Released earlier this year in January was Teleoptyk's City of Dis. The artist behind this project has a main project by the name of Maduro, a dark electronic project. And, now the man has created this side project which focuses more on power noise. However, in this release comes along vocals that really belong more or less in the electro-industrial area of music. Nonetheless, genre shifting and crossing is always welcomed so long as it's done neatly and tightly.

Now, the album is named after part of the Divine Comedy's folklore; Dis is pretty much where the sixth to ninth circles of Hell are located. This is the deepest part of Hell, in other words, where all the really bad guys are punished. So, if you're a believer, you could expect to find such prominent historical figures such as Jack the Ripper, the BTK strangler, and Luis Garavito. Biblical lessons aside, we continue onto the music.

I am not impressed. I find myself being rather bored by the music that I am currently listening, which would be the song Dissipated. The vocals are rather boring, sounding not too flavored at all, and the beat sounds pretty bare bones to me, like something that could easily be thrown together within five minutes without much thought. That might be a harsh criticism, and there probably will be those who throw out the whole, "You don't know what he had to go through to make this music!" But, not to spare, I am a mere journalist expressing his opinion on the internet. To sit here and argue over it would be like shooting a frozen Turkey at your local Wal-Mart for Thanksgiving. It's pointless and makes you look like an idiot.

However, continuing on, I really am having a hard time finding a song which really sticks out to me. Everything just sounds so, not to use a quote that's been used time and time again, but it sounds so "been there, done that" to me. Fear not, though, I am an honest writer, and there is one song that I actually enjoyed. The rest I could just do without on this release.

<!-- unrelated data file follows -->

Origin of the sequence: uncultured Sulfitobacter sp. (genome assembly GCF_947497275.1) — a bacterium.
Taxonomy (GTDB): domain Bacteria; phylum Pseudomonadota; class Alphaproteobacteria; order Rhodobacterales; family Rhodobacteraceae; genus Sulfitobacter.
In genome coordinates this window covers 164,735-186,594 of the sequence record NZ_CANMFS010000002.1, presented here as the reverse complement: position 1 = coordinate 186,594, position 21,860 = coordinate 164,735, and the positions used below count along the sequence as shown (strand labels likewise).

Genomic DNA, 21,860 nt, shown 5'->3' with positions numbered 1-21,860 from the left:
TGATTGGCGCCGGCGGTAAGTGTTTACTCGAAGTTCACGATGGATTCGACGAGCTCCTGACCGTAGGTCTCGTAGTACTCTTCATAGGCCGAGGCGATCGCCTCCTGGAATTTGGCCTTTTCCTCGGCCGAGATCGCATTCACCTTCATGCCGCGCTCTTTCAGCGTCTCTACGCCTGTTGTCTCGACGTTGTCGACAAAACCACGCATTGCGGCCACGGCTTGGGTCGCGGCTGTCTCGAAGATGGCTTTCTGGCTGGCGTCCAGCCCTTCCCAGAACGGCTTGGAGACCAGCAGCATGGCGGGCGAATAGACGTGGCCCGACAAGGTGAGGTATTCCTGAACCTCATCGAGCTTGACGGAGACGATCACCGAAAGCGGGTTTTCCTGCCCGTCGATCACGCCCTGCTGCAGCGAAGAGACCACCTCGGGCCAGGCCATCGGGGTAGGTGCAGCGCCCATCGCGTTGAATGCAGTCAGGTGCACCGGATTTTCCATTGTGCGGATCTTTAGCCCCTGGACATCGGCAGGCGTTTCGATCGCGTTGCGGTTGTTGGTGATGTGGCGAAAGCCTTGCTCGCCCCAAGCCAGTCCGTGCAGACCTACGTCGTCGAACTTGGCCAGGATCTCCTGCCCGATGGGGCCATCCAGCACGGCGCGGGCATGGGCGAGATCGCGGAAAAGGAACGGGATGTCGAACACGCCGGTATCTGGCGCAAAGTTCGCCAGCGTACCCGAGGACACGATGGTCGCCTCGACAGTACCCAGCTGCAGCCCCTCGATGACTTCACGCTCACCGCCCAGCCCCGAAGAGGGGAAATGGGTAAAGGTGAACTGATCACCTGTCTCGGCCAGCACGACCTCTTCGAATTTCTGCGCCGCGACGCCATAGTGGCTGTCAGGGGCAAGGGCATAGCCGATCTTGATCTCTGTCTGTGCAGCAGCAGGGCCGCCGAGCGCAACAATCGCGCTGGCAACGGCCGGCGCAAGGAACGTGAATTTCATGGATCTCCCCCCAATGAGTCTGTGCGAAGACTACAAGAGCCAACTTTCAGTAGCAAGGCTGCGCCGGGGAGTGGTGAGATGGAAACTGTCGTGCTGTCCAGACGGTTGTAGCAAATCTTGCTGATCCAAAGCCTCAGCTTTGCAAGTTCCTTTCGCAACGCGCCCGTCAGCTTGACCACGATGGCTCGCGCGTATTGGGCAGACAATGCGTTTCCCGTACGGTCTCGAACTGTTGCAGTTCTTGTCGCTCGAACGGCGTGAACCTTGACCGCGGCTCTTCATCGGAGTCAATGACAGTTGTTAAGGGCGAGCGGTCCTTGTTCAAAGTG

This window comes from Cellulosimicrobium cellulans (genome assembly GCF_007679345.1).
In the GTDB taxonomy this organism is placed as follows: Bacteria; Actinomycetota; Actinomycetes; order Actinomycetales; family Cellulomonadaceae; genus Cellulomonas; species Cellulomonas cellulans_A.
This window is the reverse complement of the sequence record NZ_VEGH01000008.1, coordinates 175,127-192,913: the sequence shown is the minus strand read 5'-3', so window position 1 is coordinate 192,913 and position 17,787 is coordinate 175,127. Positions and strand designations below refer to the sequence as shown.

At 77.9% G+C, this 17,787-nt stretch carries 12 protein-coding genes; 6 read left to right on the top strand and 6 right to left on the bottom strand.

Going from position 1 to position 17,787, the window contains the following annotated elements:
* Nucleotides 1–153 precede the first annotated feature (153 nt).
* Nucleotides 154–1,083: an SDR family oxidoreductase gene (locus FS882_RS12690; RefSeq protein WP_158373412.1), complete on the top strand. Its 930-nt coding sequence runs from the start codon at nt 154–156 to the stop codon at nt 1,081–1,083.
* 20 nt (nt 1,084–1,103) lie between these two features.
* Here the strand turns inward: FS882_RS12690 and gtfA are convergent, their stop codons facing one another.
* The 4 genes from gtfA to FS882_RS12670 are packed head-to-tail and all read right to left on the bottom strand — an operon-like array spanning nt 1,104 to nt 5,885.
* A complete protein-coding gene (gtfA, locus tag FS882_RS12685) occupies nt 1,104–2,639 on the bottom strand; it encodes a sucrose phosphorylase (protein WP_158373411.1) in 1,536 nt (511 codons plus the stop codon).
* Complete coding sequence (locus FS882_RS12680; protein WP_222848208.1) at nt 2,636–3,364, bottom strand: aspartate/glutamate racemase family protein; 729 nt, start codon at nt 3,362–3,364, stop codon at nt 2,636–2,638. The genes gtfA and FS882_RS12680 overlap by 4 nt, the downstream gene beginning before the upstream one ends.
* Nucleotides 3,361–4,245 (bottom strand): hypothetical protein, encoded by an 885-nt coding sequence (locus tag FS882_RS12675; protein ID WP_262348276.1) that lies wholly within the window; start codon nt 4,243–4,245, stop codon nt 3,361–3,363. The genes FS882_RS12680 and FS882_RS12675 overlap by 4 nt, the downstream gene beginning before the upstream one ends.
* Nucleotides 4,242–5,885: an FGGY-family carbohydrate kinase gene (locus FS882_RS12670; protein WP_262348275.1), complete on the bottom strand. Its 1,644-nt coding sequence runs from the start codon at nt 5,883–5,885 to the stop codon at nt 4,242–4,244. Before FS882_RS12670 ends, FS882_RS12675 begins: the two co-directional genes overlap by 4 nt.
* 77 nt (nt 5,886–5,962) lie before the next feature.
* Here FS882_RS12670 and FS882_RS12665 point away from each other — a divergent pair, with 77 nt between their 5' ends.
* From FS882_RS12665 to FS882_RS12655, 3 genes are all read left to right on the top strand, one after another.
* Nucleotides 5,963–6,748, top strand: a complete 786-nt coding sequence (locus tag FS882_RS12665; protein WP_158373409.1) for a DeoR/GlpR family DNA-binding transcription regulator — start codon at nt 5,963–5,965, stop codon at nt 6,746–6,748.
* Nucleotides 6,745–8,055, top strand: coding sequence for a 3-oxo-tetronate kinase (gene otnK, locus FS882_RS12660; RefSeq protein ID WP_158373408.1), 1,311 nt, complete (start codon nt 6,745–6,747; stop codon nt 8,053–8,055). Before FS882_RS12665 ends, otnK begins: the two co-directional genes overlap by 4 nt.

And that song that I so happened to enjoy would be Bones. What I found to be so catchy, so mystifying in this song would probably be the synth that works through the whole song. Without it, the song just loses flavor, and I sit through some otherwise boring beats. But, for one reason or the other, once the synth kicks in, I really wanted to sway back and forth with the song. Even the vocals manage to fit well in this song whereas I thought they didn't in the rest of the tracks presented on this release. So, I really do have to say that this song has become a good favorite of mine.

But, nonetheless, one song out of eleven is not enough to save this album. I mean, it seemed to have a pretty good modern analysis of the current world to the City of Dis as expressed in the Divine Comedy, but the bitter beats and uninspired works of most of this album deserves to remain in the ninth circle of Hell, where no one will hopefully travel just to listen to it. Aug 27 2013

Steven Gullotta

info@brutalresonance.com
I've been writing for Brutal Resonance since November of 2012 and now serve as the editor-in-chief. I love the dark electronic underground and usually have too much to listen to at once but I love it. I am also an editor at Aggressive Deprivation, a digital/physical magazine since March of 2016. I support the scene as much as I can from my humble laptop.